2004: Course, game have changed, but you still have to putt
After the first round of the U.S. Open, having hit his second shot to the side of the par-5 16th green, Jay Haas said this: “I remember having 110 or 120 yards into the green on my third shot in 1995. Now I’m hitting my third shot from right beside the green. A lot of guys are hitting this green in two.”
Because of a dry spring and the benefits of modern golf equipment, Shinnecock Hills Golf Club effectively played much shorter this year than it did when the U.S. Open was held here in 1986 and 1995.
The short-hitting Corey Pavin, after reaching the 16th green with his second shot, said, “The new equipment helps everybody the same. The long hitters are even longer, and the shorter hitters are trying to keep up. Nothing has changed. The one constant is that equipment will change and get better.”
Fred Funk played in ’86 and ’95. After hitting pitching wedge into the green on the par-4 12th this year,
he recalled that the shortest iron he had previously hit to No. 12 was a 5-iron.
Change is the name of the game here at Shinnecock Hills. A change in distance was prominent this year, but other changes also have occurred.
When the U.S. Open first came to Shinnecock in 1896 – 108 years ago – the golf course played to a
yardage of 4,423 yards. That figure will stand forever as the shortest in U.S. Open history.
In 2004, Shinnecock played 6,996 yards.
James Foulis won the 1896 event with rounds of 78 and 74. He beat 27 other contestants. There were only 12 scores in the 70s, with the 74 by Foulis being the lowest.
This year’s U.S. Open attracted 8,726 entrants, with 156 making it to the championship proper. The 152 total of Foulis in 1896 would have missed the 36-hole cut in 2004 by seven strokes.
Shinnecock Hills generally is regarded as the U.S. Golf Association’s showpiece Open course in the East, while Pebble Beach (Calif.) Golf Links occupies a similar position in the West.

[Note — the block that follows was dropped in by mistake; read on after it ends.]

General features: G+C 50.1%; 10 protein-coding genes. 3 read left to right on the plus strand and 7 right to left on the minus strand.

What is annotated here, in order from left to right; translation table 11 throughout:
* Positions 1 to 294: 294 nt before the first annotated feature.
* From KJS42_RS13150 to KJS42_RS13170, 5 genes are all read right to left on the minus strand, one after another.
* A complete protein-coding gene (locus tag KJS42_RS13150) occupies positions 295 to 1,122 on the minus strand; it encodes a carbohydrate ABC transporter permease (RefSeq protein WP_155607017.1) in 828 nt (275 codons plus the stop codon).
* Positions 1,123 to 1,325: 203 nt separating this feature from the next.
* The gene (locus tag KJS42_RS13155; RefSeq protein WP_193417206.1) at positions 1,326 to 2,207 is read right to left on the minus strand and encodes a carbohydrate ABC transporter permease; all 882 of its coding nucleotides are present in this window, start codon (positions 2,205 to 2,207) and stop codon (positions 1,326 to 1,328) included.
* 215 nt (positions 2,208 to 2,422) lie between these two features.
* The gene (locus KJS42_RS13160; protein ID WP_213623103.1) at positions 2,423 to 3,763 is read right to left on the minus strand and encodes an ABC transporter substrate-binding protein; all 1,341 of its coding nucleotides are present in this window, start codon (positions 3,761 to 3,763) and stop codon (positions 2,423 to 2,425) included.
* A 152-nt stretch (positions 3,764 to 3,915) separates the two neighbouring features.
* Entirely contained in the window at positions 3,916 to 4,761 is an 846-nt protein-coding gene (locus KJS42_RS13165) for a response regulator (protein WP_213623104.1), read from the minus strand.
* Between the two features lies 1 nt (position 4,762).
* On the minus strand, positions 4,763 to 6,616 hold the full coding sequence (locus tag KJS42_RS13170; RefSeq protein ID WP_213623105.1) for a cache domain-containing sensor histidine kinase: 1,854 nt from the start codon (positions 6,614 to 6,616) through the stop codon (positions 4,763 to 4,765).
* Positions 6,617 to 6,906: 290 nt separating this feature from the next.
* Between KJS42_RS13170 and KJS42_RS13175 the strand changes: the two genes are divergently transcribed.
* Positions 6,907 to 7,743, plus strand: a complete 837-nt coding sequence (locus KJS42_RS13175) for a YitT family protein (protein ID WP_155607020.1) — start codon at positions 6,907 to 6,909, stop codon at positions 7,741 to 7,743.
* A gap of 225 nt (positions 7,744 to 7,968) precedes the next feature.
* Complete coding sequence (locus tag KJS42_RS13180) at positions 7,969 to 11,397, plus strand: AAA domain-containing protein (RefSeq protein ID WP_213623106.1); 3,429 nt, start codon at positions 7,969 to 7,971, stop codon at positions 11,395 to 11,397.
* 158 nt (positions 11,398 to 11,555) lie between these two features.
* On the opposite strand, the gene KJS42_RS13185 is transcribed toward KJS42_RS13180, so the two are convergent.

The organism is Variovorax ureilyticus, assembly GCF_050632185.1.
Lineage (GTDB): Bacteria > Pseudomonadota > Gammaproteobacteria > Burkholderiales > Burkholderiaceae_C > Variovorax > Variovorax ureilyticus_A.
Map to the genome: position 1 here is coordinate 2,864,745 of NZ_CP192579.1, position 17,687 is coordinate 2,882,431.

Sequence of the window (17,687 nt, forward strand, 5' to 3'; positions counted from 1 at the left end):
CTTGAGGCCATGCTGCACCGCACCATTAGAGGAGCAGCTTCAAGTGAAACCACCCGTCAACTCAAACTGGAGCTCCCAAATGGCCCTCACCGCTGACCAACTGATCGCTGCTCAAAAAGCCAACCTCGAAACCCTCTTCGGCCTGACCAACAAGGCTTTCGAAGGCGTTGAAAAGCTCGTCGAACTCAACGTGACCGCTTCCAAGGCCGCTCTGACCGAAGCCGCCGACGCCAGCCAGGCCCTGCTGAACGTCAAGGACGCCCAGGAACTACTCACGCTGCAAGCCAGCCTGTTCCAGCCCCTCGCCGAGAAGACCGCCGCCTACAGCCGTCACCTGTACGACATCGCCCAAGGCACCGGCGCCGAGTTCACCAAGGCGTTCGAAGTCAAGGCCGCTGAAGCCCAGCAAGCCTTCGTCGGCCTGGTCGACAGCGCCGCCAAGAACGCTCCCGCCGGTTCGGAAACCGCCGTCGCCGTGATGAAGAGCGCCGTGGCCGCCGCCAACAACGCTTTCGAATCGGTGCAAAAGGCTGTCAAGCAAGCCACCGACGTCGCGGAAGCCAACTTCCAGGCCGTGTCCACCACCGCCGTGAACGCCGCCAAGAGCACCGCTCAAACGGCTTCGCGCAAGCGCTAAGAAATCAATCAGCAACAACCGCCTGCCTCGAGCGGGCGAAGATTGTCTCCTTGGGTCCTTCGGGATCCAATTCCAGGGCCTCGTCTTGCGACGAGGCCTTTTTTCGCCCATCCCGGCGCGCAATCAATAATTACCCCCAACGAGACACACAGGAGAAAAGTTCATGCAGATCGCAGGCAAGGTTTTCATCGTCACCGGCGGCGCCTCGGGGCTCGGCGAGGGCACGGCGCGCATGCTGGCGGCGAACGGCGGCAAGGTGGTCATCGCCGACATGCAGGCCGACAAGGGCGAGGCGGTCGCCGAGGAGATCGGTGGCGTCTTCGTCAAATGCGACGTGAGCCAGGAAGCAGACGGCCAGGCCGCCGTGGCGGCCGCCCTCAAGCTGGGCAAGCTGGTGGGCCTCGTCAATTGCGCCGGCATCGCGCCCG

The transformation of Shinnecock Hills from 1986 to 2004 has been fascinating. As a championship test, its length has changed little (up 84 yards from a 6,912 total in 1986) and yet its character around the greens has changed dramatically.
In 1986, the greens were ringed with high, thick grass. Although many of the players don’t like this – “There is no skill involved; it’s just luck,” said Funk – the USGA was using this setup for most U.S. Open sites in the 1970s and 1980s.
The evolution of the chipping area or collection area around some greens began in the 1990s under the stewardship of former USGA president Frank (Sandy) Tatum Jr. During the 1992 U.S. Open at Pebble Beach, for example, a handful of collection areas were in place.
By 1999, when the U.S. Open came to North Carolina’s Pinehurst Resort for the first time, chipping areas were everywhere. “The design of the golf course lent itself to that kind of setup,” said Tim Moraghan, USGA championship agronomist.
Moraghan further explained that a course such as Shinnecock Hills is perfect for collection areas, whereas a course such as Oakland Hills (Bloomfield Hills, Mich.) or Oak Hill (Rochester, N.Y.) is not.
In the heat of battle, golfers tend to be candid about their feelings. Thus David Toms didn’t hesitate in suggesting that Shinnecock make a few changes. “As many great holes as there are here, there are a couple that ought to be at the local muni,” Toms said. “On No. 1, the tee box points you 150 yards wide of the fairway. Why hasn’t that been redone? Because it’s a good conversation piece?”
Another subject for conversation: Shinnecock’s diabolical greens. They were firmer and faster this year than in the ’86 and ’95 U.S. Opens, and they served to neutralize the advances in modern golf equipment.
“If we didn’t have to putt,” Haas said, “we might tear up this place.”
But that was one change that didn’t happen, of course, and only two players broke par for the week.